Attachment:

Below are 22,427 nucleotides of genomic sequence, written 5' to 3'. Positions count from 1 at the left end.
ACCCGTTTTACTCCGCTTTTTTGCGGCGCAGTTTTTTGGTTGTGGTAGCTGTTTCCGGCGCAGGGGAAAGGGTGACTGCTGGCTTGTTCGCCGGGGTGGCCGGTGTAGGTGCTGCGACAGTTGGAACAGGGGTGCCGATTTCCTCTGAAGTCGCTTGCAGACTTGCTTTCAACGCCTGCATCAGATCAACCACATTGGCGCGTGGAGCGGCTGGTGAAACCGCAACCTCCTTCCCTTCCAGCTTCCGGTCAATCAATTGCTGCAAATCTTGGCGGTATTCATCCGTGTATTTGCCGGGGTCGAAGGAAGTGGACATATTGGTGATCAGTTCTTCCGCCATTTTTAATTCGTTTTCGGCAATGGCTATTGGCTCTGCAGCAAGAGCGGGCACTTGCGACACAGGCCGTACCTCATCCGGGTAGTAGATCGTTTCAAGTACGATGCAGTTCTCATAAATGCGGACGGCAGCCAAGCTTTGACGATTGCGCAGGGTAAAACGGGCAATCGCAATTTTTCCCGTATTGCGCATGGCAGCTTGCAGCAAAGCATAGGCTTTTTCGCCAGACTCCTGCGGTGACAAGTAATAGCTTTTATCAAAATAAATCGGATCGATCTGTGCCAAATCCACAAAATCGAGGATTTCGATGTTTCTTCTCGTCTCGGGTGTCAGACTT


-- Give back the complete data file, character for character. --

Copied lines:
Below are 22,427 nucleotides of genomic sequence, written 5' to 3'. Positions count from 1 at the left end.
ACCCGTTTTACTCCGCTTTTTTGCGGCGCAGTTTTTTGGTTGTGGTAGCTGTTTCCGGCGCAGGGGAAAGGGTGACTGCTGGCTTGTTCGCCGGGGTGGCCGGTGTAGGTGCTGCGACAGTTGGAACAGGGGTGCCGATTTCCTCTGAAGTCGCTTGCAGACTTGCTTTCAACGCCTGCATCAGATCAACCACATTGGCGCGTGGAGCGGCTGGTGAAACCGCAACCTCCTTCCCTTCCAGCTTCCGGTCAATCAATTGCTGCAAATCTTGGCGGTATTCATCCGTGTATTTGCCGGGGTCGAAGGAAGTGGACATATTGGTGATCAGTTCTTCCGCCATTTTTAATTCGTTTTCGGCAATGGCTATTGGCTCTGCAGCAAGAGCGGGCACTTGCGACACAGGCCGTACCTCATCCGGGTAGTAGATCGTTTCAAGTACGATGCAGTTCTCATAAATGCGGACGGCAGCCAAGCTTTGACGATTGCGCAGGGTAAAACGGGCAATCGCAATTTTTCCCGTATTGCGCATGGCAGCTTGCAGCAAAGCATAGGCTTTTTCGCCAGACTCCTGCGGTGACAAGTAATAGCTTTTATCAAAATAAATCGGATCGATCTGTGCCAAATCCACAAAATCGAGGATTTCGATGTTTCTTCTCGTCTCGGGTGTCAGACTT